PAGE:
I use iA Writer on iOS and Mac as my primary text editor for writing blog posts. I like its Files app integration and ability to work with Working Copy and other Files app providers. It’s also really easy to get at anything written in iA Writer because they’re all stored as iCloud Documents in an iA Writer iCloud folder.
One thing I have had an issue with though is that iA Writer does markdown footnotes in a way that doesn’t work when I post it to my sites as an .md file and compile it with Hugo. For that matter, it didn’t work when I used to put it into Wordpress with markdown enabled either.
iA Writer’s footnote format looks like this:
There is a footnote at the end of this sentence[^this is the footnote].
That doesn’t convert to a proper markdown footnote in most (all?) markdown …
I use and rely on Shortcuts app for many of my iPad workflows. The most complex of them that I’ve created are for publishing to my Hugo-powered blog, and for publishing episodes of the various BubbleSort podcasts.
One issue with Shortcuts that I’d love for Apple to address, which they almost certainly won’t, is the ease with which they become too complex to manage or restructure.
Case in point is my Blog Post Publish shortcut, which I wrote in such a way that I could use it for multiple websites. This necessarily leads to multiple menus and multiple nested If statements, since Shortcuts doesn’t support the “else if” construct.
Instead, the next if clause gets forced under an Otherwise statement, so that if written in code, it would like something like this:
If (blog == “ …
I don’t remember Gruber making the “iPads aren’t as intuitive as Macs” claim as part of his public confusion about how the iPad works, but I’m sure some people have. And, as Matt Birchler says in his excellent skewering of the “iPads are too damn complicated!” narrative, that’s ludicrous.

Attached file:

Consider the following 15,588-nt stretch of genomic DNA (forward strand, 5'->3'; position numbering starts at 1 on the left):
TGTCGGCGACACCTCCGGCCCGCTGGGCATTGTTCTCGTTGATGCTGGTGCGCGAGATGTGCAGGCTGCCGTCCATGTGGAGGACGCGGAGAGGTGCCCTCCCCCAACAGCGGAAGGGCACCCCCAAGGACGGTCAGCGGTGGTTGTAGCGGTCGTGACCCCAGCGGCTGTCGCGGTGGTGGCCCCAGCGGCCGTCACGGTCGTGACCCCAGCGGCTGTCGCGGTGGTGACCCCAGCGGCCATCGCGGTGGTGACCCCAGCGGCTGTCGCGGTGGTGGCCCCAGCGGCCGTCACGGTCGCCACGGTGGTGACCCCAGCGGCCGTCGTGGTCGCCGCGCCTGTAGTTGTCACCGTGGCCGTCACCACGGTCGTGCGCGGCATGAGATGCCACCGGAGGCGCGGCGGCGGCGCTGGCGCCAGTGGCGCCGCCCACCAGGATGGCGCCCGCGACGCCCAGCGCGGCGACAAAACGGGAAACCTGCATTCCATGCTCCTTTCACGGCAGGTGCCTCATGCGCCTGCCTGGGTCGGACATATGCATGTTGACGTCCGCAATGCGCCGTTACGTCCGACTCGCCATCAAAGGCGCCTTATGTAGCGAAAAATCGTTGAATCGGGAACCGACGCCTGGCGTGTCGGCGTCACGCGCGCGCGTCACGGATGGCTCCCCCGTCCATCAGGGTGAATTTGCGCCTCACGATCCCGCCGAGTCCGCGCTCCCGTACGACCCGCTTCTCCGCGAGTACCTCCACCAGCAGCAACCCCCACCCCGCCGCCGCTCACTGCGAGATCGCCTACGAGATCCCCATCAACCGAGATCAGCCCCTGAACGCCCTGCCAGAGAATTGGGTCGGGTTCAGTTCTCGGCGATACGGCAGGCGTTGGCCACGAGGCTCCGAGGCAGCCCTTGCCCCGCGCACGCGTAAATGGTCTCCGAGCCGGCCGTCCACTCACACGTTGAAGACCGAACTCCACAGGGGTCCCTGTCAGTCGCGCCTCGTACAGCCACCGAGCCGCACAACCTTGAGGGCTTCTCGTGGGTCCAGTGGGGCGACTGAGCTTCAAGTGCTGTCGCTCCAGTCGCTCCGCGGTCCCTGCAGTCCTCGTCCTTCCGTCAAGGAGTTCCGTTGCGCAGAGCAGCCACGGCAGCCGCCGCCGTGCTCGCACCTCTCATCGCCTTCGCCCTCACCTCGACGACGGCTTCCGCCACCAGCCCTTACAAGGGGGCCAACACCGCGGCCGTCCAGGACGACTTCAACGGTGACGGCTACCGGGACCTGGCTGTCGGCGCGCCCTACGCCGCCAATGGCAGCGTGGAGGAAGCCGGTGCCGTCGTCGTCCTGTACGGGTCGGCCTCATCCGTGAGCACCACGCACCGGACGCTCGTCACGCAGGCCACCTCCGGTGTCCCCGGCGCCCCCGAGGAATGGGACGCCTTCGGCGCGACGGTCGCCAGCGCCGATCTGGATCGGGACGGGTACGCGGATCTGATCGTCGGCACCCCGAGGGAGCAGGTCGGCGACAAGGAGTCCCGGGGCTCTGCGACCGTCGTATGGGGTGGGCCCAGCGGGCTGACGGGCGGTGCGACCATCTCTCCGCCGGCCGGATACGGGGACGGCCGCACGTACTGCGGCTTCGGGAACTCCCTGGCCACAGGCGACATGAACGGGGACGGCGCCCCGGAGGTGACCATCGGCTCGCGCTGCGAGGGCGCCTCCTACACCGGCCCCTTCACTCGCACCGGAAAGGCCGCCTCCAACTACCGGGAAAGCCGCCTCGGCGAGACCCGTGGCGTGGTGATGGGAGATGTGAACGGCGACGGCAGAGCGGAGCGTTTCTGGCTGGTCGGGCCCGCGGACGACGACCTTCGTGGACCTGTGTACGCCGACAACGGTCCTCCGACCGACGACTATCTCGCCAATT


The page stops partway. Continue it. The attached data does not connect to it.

I think Matt’s onto something with the explanation that a case of familiarity and unfamiliarity is really the issue here, not the iPad itself. I’d say the real issue with the people I’ve seen on Twitter claiming no one can decipher the iPad’s mysteries is the inverse – unfamiliarity mistaken for counter-intuitiveness.
As I said yesterday, the iPadOS multitasking UI does have issues. I’m not debating that at all. What I am debating is that it’s so complicated as to be unreasonable, and whether every possible iPadOS feature needs to leap directly into the user’s brain the first time they pick up an iPad, or whether it’s ok that some learning is involved.
Also, the clunkiness of the …
There are good arguments to be made that Apple hasn’t always helped the iPad live up to its promise. Certainly John Gruber thinks so, as evidenced by both the title and body of his recent post, The iPad Awkwardly Turns 10.
My issue with what he wrote is not his claim that iPad multitasking is fiddly and unintuitive and a bit incoherent and inconsistent. It is. And it’s not his assertion that iPad multitasking is non-discoverable:
How would anyone ever figure out how to split-screen multitask on the iPad if they didn’t already know how to do it?
I can’t really disagree with that. It’s just that I don’t know how much that does or should matter.
Not everything in technology can be intuitive. Sometimes things have to be learned. And some of the people complaining about the fact that all iPadOS features don’t present themselves as fully-formed concepts directly into the user’s brain upon iPad unlock are people who created Markdown, or who are iOS programmers, or who use Photoshop, or who have elaborate writing workflows.
None of those …
This might fall into the frivolous category for a lot of people, but I make a lot of home screen icons for shortcuts I use frequently, so I enjoy the MacStories Shortcuts Icons tremendously.
I’ll even admit to going a little nutty and replacing several of my app icons on my iPhone home screen with them, using them as app launchers rather than icons for shortcuts, but that’s another story. I wouldn’t recommend that for most people, as it makes opening an app into a bounce-through-shortcuts experience.
Still, it’s fun to experiment with alternate looks that Apple won’t give us.
But if you create lots of shortcuts and put icon shortcuts to your actual shortcuts (whew!) on your home screen, these will help give personality to them as well as make them easily and quickly identifiable for you.